Digital movie piracy: A perspective on downloading behavior through social cognitive theory

RS Jacobs, A Heuvelman, ML Tan, O Peters

Research output: Contribution to journalArticleAcademicpeer-review

51 Citations (Scopus)


This study refined and specified a model based on the application (e.g. LaRose & Kim, 2007) of social cognitive theory (Bandura, 1986) to analyze and compare the behavior and attitudes exhibited by movie downloaders and to compare the number of movies they consume. The model is tested against data obtained from college students and from attendees of a technological lifestyle forum in the Netherlands. After revisions, the model explained nearly 23% of the variance in the number of movies downloaded. The most important factors in this model were the drive to view many different and new movies, the social environment and perceived attitudes toward the behavior, and the degree to which downloading has embedded itself in the daily routine. Because the Dutch government and lobbyists are unclear about the current legislation in the Netherlands, a unique opportunity existed to study the impact of being aware of legislation on the behavior. The results also indicate an unexpected openness among the participants to an alternative film-distribution method in which both the producers and the consumers receive an honest deal. These findings suggest options for relieving the current political and social tensions associated with movie downloading without prosecuting an increasing portion of the population.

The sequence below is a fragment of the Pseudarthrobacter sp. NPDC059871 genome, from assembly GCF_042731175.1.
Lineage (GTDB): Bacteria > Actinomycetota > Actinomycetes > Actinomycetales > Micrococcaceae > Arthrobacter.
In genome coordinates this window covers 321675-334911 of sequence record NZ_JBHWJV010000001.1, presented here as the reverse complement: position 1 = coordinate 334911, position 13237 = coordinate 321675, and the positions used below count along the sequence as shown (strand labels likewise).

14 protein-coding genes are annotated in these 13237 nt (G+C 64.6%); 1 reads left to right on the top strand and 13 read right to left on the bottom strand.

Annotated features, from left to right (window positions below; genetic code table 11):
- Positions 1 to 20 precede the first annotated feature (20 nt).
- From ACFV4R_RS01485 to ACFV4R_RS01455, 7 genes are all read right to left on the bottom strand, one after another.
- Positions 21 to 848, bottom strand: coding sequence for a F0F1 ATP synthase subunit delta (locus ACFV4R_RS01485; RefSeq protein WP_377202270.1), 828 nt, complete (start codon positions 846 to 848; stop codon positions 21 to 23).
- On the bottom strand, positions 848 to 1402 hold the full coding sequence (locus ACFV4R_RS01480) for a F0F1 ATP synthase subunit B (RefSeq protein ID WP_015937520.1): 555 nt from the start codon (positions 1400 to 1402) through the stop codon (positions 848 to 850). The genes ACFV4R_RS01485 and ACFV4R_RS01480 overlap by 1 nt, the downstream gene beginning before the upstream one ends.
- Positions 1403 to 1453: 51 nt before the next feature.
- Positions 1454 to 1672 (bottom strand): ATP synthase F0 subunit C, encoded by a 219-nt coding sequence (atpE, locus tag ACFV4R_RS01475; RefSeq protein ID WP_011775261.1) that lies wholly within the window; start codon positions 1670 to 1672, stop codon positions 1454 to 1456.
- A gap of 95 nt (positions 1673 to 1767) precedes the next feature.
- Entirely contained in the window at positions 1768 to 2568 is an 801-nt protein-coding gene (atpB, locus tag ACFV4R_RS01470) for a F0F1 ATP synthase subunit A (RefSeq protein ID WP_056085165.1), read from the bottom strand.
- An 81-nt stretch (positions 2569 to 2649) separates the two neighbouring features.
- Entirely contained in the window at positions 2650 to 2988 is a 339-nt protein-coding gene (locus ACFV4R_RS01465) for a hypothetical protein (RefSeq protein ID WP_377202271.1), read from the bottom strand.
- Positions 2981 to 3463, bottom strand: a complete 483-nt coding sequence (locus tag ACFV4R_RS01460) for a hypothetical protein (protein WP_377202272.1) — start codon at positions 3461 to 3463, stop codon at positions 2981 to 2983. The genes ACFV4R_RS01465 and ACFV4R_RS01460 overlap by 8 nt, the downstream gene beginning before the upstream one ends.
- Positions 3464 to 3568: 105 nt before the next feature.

Original languageEnglish
Pages (from-to)958-967
Number of pages10
JournalComputers in Human Behavior
Issue number3
Publication statusPublished - 2014

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